7. Sarah Hester, b. 4 Apr., 1867. 
S. Frank b. M.\v, 1S69. 

The children were all born in Mercer Co., Ky., and are all, with the 

exception of 2 antl 3, living in Cornishville, Ky. 
2ni. Lavinia, b. 29 Apr., 1840 ; d. 3 March, 1S42 ; is bur. in Jesse Peter 

3m. Jesse Peter, b. 16 Sept., 1841 ; d. 14 Feb., 1842 : is bur. in the 

same place. 
4m. James Harrison, b. 30 Nov., 1S42 : d. 19 Dec, 1845 ; is bur. in 

the same place. 
5m. Sarah Elizabeth, b. 19 Jan., 1845, in Washington Co., Ky. ; was m. 

19 .\pr., 1870, by Elder Levin Merritt, in Washington Co., Ky., 

to Clayton A. Phillips, who was b. 14 .\pr., 1S40, in Madison 

Co., Ky. His father's name was James Phillips. Mr. and .Mrs. 

Clayton Phillips are .Methodists ; live near Mackville. Ky., and 

have the following familv: 

[62 ] 

1. Saniyra, b. Jan., 1S71, in Mercer Co., Ky. ; d. 30 June, 

1872 ; bur. in cemetery nr. Mackville, Ky. 

2. Mary Hester, b. 3 May, 1872, in Mercer Co., Ky. 

3. Kirk Baxter, b. 25 Aug., 1873, in Washington Co., Ky. 

4. Hartford Thompson, b. 26 March, 1876, in Mercer Co., Ky. 

5. Maude, b. 25 Apr., 1877, in Mercer Co., Ky. 

6. Myrtie Sweeney, b. 9 Oct., 1878, in Mercer Co., Ky. 

6m. Quintilla, b. 22 Dec, 1848; living. 

7m. Hartford, b. 17 Oct., 1850; living. 

8m. Leonidas, b nr. Mackville, Ky., 27 Oct., 1852, in Washington 
Co., Ky., m. 27 Nov., 1879, by Rev. VVm. Shoesmith, Miss Sue 
Foster, who was b. 18 Feb., 1861, in Washington Co., Ky. 
Her parents were Green and Catherine Foster. Mr. and Mrs. 
Leonidas Turner have no children. Her parents were Reformers, 
and his Methodists ; but the young couple have joined no church. 

9m. Milly Ann, b. 30 Aug., 1862 ; living. 
lom. Frank Ulysses, b. 24 Jan., 1864; living. 

Of the remaining descendants of Mr. and Mrs. Debaun, if any there be, I 
have no statistics. 

[ 63 ] 


13. HARTFORD (M.D.), m. ist in Nov. 185 1, Jane Ellen Cornish, in Cornish- 
ville, Ky. She was b. in Mercer Co., Ky., and d. of typhoid fever, 14 
Sept., 1853, and is bur. in Cornishville, Ky. Her father was Col. L. C. 
Cornish. Hartford m. 2d 30 Sept. 1857, Arena Shewmaker, in Washing- 
ton Co-, Ky., Rev. Frank Phillips, officiating. Miss Shewmaker was b. 5 
Feb., 1835, in Washington Co., Ky. Her parents were Uriah and Nancy 
Shewmaker. Hartford's second wife is living. Dr. Hartford's family by 
his first wife, Jane Ellen, was : 

ih. LUDWELL CARTER, b. 22 Nov., 1852, in Cornishville, Ky. He m. 
9 Nov. 1S76, Ann Mariah Brown, in Washington Co., Ky., Rev. D. G. 
B. Demaree officiating. Miss Brown was b. 12 Apr. 1S56, in Wash- 
ington Co., Ky., and is a daughter of Thomas and Emily Brown. Lud- 
well and wife are both living and are Baptists. They have one child, 
Thomas Hartford, b. 6 Apr., 1878.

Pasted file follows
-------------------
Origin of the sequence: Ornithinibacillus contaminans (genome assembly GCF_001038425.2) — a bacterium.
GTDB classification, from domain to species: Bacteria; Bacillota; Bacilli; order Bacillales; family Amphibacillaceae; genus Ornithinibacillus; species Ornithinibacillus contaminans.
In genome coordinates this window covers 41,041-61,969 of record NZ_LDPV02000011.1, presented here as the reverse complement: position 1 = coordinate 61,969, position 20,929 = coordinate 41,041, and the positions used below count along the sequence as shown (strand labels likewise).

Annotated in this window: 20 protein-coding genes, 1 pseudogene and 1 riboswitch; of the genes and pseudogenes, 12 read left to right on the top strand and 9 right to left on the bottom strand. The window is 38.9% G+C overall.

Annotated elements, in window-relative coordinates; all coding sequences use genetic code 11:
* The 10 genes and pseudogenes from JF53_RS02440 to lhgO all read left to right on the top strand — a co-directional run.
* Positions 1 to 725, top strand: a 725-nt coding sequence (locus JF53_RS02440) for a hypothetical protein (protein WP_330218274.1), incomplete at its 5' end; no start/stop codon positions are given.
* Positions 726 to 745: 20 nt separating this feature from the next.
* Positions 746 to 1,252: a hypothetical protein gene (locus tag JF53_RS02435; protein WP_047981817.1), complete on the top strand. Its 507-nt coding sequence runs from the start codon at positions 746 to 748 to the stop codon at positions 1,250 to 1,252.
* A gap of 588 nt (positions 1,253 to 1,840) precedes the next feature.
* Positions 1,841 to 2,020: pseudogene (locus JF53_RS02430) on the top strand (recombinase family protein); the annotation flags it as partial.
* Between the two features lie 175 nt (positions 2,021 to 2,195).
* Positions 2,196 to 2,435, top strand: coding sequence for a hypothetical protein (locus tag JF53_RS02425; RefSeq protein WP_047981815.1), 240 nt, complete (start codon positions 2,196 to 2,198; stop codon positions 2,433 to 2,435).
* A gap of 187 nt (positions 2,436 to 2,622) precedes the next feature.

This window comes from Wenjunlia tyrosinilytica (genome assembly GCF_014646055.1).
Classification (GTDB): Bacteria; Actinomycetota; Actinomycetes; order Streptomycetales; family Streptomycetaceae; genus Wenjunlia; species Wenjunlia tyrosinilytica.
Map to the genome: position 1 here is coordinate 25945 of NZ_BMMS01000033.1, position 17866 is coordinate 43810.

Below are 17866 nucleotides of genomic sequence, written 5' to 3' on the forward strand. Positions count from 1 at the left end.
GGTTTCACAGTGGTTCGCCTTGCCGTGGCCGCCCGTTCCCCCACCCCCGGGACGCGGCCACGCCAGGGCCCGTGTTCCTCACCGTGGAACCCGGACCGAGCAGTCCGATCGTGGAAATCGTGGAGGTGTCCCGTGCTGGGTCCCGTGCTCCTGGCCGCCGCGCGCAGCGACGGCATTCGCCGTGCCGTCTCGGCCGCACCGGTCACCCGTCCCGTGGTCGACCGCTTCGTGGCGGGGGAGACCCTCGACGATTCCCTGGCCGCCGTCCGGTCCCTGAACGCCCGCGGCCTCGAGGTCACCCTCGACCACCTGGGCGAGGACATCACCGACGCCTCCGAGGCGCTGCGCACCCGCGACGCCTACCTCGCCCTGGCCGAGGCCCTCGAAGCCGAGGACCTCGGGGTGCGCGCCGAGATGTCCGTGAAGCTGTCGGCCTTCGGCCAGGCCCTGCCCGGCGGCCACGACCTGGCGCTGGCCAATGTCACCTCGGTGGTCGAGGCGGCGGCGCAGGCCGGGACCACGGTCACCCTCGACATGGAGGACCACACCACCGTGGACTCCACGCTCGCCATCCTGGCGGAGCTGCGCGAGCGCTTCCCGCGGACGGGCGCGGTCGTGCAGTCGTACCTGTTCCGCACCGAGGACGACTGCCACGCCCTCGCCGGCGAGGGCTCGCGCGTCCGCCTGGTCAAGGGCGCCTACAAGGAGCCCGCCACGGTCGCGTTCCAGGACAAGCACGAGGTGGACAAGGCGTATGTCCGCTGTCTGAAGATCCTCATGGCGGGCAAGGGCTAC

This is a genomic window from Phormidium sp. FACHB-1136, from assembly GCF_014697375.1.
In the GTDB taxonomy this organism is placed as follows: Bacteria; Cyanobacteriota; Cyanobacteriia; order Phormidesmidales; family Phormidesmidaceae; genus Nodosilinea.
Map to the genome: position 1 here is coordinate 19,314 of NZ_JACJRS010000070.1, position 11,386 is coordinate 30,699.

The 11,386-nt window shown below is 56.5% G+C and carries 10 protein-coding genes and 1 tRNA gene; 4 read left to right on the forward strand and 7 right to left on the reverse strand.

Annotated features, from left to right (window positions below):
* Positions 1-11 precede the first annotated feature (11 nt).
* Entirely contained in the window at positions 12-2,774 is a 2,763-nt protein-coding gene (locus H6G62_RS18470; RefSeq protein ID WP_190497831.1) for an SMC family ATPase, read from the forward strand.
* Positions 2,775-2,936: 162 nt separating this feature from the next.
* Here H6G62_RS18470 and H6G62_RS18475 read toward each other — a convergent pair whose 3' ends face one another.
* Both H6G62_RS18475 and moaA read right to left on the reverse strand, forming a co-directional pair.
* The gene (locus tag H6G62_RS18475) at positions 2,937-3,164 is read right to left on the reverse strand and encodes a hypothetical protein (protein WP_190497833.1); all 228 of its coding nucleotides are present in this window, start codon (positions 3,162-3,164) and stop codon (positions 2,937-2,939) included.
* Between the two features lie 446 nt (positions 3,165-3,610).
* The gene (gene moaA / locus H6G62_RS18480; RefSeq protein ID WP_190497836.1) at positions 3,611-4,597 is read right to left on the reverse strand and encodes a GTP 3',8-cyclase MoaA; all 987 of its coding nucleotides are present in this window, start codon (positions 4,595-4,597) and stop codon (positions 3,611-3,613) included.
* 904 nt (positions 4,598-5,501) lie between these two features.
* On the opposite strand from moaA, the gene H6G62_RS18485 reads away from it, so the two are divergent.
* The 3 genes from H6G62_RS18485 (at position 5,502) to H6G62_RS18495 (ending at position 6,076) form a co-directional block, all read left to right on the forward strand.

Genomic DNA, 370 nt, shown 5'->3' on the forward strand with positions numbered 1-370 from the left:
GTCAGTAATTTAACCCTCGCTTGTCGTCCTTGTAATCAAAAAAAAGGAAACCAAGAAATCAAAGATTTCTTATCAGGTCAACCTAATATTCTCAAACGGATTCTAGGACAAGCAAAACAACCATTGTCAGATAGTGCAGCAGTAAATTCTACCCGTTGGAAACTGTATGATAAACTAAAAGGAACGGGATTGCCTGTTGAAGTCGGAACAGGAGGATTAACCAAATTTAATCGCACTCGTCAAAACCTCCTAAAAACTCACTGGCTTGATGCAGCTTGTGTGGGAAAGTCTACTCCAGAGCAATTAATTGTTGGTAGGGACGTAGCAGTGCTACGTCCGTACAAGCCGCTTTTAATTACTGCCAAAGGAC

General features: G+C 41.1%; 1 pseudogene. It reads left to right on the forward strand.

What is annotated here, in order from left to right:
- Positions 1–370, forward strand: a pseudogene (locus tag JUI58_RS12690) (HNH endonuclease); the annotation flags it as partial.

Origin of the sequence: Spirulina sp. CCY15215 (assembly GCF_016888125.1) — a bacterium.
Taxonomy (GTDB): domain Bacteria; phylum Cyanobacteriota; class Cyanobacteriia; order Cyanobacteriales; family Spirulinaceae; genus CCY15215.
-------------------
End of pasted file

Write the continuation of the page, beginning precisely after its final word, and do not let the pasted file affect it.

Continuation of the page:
2h. JESSE S., the second and last child by Dr. Hartford's first marriage, 
was b. II July, 1853, in Cornishville, Ky. ; d. unmarried, 15 Sept., 1S53, 
and is bur. in Cornishville, Ky. 
Dr. Hartford's family by his second wife, Arena, was all born in Cornishville, 
Kentucky, and is : 

3h. SARAH ELIZABETH, b. 28 June, 1858, is a Methodist. She was 
m. 20 Sept., 1878, to John Sweeney Yankey, in Washington Co., 
Ky., by Rev. Miles Saunders. His parents were Andrew and Nancv 
Yankey. Both Mr. and Mrs. John Yankey are living at Pleasant 
Grove, Ky. They have no children yet. 

4h. JOHN BELL, second child of Dr. Hartford, by his second marriage, 
was b. 30 Sept., 1S60, and is living and unmarried. 

Sh. FRANCIS CALVIN, last child of Dr. Hartford, was b. 10 Jan., 1S63, 
and is also livin<r and unmarried. 



15. CYNTHIA ANN, was ni. 19 Jan. 1S43, by Rev. Jesse Bird, nr. Mackville, 
Ky., to Brazeal Parrott. He was b. 6 June, 18 18, nr. Springfield, Ky., 
and his parents were John H. and Elizabeth Parrott. Both parents are 
living. They have had eleven children, all born near Mackville, Ky., and 
in the following order ; 

ic. John Hewlett, b. 12 Dec, 1S43 ; unmarried. 

2C. James Rhodum was b. 24 Dec, 1845, nr. Springfield, Ky. ; m. 29 
July, 1867, in Washington Co., Ky., by Rev. \\'illiam Corn, 
Sarah Margaret Bess, dr. of Samuel and Elizabeth Bess. 
James R. and wife are Methodists and reside nr. Cornishville, 
Ky. ; they have the following children, all living and unmarried : 

1. James William, b. 19 July, 186S. 

2. Mary Lee, b. 24 Apr., 1871, in Washington Co., Ky. 

3. Brazeal Lee, b. 26 May, 1873, in Washington Co., Ky. 

4. Ina Jane, b. 25 Feb., 1876, in Washington Co., Ky. 

5. Emory Jane, b. 2 Nov., 1878, in Washington Co., Ky. 
3c. Elizabeth Francis, b. i May, 1848 ; m. to Richard Littrel. 
4c. Richard Thomas, b. 8 Sept., 1850 ; unmarried. 

SC. William Shelby, b. 26 May, 1852, in Washington Co.. Ky. ; m. 8 
June, 1873, in Washington Co., Ky., by Rev. David Bruner, 
Sarah Elizabeth Cary, dr. of John and Miranda Car)-. They 
live in Cornishville, Ky., and have the following children : 

1. Mary Francis, b. 3 May, 1874. 

2. Lulie Francis, b. 9 July, 1876. 

3. William Kirkus, b. 6 Nov., 1878.